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2-1/4 x 3-1/4 Standard Lens testing

 
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troublemaker



Joined: 24 Nov 2003
Posts: 715
Location: So Cal

PostPosted: Fri Jan 11, 2008 9:01 am    Post subject: 2-1/4 x 3-1/4 Standard Lens testing Reply with quote

I started making some comparisons of a few of the standard lenses I have for the medium format Graphics.
I'll list them tomorrow when I have more time.
So far I did a harbor landscape comparison and just did a quicky lens test chart shoot with the same group one shot each for center resolution at f~16. So far the 103mm Trioptar is slightly besting 101 and 105 Ektars, 101 Optar and Raptar, 105 Xenar, and 101 Graflar. Where I can just make out the line splits at 40 lpmm for the Trioptar, it is 34 or less for rest (viewing about a forty inch enlargment witha grain scope). But I intend to re-shoot the line chart test with more attention to lighting camera support and developing. Then I'll shoot each at f~11 and 22.
Interestingly, at the end of the roll I made one test shot with a 65mm 6.8 Angulon I just acquired to see if it is any better than the Wolly 65 Raptar I was trying to use. According to the test chart it's resolving somewhere between 34 and 40 lpmm. Right there with the better standard lenses. And it made some nice images down at the harbor. 16x20" enlargements should be nice and much better 11x14.
Anyway, if anyone has any suggestions regarding using the line test chart or otherwise let me know.
I gleaned as much as I could from the info shared by Chris Perez, but I doubt anything I've done so far is nearly as objective...
And while I am not concerned with the edges or coverage just yet, I do intend to make one comparison with each lens wide open.


Last edited by troublemaker on Fri Jan 11, 2008 9:07 am; edited 1 time in total
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Henry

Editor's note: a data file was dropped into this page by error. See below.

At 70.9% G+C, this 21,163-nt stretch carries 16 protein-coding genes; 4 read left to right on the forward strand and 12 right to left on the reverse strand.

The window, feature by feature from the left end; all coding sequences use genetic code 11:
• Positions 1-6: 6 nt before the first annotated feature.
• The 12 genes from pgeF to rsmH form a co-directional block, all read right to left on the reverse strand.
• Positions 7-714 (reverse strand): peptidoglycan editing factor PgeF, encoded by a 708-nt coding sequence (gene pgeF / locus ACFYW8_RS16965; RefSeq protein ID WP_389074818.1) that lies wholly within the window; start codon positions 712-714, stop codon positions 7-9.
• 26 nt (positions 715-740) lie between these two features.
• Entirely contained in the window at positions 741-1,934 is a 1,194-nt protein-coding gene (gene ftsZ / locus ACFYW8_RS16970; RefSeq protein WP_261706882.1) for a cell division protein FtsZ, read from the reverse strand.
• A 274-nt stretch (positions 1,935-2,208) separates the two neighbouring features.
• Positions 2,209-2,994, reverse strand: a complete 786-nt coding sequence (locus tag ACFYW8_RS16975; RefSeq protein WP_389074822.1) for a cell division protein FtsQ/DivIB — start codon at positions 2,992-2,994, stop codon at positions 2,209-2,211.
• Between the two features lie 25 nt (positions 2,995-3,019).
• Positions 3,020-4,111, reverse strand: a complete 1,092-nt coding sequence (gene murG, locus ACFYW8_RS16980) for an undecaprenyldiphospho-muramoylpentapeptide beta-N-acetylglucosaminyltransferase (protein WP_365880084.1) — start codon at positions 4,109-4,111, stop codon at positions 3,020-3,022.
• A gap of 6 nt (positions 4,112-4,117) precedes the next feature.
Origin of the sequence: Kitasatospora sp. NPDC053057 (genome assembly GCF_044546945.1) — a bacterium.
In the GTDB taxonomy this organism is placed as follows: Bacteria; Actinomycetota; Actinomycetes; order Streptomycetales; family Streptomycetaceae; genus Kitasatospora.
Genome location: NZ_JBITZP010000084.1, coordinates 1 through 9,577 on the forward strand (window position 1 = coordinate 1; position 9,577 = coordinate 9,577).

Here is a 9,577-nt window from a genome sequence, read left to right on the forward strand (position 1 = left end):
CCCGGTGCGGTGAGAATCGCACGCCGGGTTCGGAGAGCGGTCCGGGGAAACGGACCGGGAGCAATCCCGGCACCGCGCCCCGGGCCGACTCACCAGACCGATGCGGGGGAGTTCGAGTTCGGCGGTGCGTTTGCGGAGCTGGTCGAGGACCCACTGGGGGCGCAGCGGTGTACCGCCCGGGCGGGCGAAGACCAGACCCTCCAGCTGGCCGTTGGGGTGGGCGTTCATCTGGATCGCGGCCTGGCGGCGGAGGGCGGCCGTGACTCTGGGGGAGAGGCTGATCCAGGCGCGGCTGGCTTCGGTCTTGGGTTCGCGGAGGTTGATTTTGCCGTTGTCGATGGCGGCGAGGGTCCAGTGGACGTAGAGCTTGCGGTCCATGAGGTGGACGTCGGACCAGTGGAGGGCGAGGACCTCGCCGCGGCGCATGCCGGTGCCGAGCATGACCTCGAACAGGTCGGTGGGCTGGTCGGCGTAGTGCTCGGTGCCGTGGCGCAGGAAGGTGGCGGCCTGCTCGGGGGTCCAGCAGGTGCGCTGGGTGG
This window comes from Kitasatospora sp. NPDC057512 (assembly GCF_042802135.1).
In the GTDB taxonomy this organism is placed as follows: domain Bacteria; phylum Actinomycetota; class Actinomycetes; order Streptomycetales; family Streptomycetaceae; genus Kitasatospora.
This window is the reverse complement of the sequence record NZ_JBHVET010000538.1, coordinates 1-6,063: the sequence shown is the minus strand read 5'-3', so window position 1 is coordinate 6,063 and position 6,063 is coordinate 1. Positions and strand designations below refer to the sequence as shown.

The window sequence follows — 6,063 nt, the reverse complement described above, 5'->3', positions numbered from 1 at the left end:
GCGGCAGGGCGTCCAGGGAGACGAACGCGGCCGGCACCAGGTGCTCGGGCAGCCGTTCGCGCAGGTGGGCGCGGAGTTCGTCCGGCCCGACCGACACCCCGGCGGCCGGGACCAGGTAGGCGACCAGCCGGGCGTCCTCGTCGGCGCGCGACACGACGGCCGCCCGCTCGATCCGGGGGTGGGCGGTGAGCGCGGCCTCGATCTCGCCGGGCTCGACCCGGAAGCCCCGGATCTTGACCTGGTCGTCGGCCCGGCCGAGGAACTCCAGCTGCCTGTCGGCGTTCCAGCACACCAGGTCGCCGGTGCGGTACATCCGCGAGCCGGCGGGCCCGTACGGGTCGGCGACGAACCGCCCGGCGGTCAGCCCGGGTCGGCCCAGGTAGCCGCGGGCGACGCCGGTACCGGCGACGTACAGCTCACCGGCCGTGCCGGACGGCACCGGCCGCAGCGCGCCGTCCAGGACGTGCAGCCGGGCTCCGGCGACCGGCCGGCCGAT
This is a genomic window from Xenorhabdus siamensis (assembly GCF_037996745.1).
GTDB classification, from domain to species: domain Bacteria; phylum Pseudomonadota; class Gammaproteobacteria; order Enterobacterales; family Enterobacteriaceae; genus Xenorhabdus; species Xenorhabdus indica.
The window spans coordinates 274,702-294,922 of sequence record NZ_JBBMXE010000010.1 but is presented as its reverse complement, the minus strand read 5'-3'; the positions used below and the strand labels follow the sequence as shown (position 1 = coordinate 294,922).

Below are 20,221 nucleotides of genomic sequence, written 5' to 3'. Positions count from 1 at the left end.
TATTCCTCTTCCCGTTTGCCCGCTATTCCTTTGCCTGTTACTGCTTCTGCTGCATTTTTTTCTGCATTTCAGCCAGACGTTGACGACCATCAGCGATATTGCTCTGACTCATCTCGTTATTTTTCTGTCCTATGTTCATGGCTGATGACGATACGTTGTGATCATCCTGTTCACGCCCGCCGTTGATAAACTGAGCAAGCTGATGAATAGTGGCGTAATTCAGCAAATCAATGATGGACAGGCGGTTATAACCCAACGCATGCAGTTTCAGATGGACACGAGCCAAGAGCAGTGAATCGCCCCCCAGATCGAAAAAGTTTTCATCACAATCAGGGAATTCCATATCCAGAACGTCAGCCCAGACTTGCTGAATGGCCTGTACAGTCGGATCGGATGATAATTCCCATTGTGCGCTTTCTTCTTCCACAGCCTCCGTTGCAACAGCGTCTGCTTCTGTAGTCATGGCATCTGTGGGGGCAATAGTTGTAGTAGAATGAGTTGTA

Joined: 09 May 2001
Posts: 1439
Location: Allentown, Pennsylvania

PostPosted: Fri Jan 11, 2008 4:27 pm    Post subject: Reply with quote

Excellent, Stephen! You're doing us all a great service. Just curious: how does the 101 Optar compare with the 101 (?did you mean 103?) Graflar? Also, same question for the 65 Angulon vs. Raptar.
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Dan Fromm



Joined: 14 May 2001
Posts: 1881
Location: New Jersey

PostPosted: Fri Jan 11, 2008 4:46 pm    Post subject: Reply with quote

So your shooting a USAF 1951 chart? Good for you.

But why don't you examine the negatives directly instead of enlarging?

I ask in part because brightness (is that the right word?) has a big effect on what one can discern. I hit this in a big way when struggling to focus on a USAF 1951 on glass at high magnifications. It all got much easier after I got a better lighting setup.
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Henry



Joined: 09 May 2001
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Location: Allentown, Pennsylvania

PostPosted: Fri Jan 11, 2008 4:55 pm    Post subject: Reply with quote

[quote="Dan Fromm"]

But why don't you examine the negatives directly instead of enlarging?

Well, maybe because we exhibit prints as enlargements; I've yet to see a framed negative in a gallery, except as part of a historical exhibit (such as the current one at MMA). IMO counting lines on a negative doesn't mean anything unless it translates into viewable superiority. YRMV.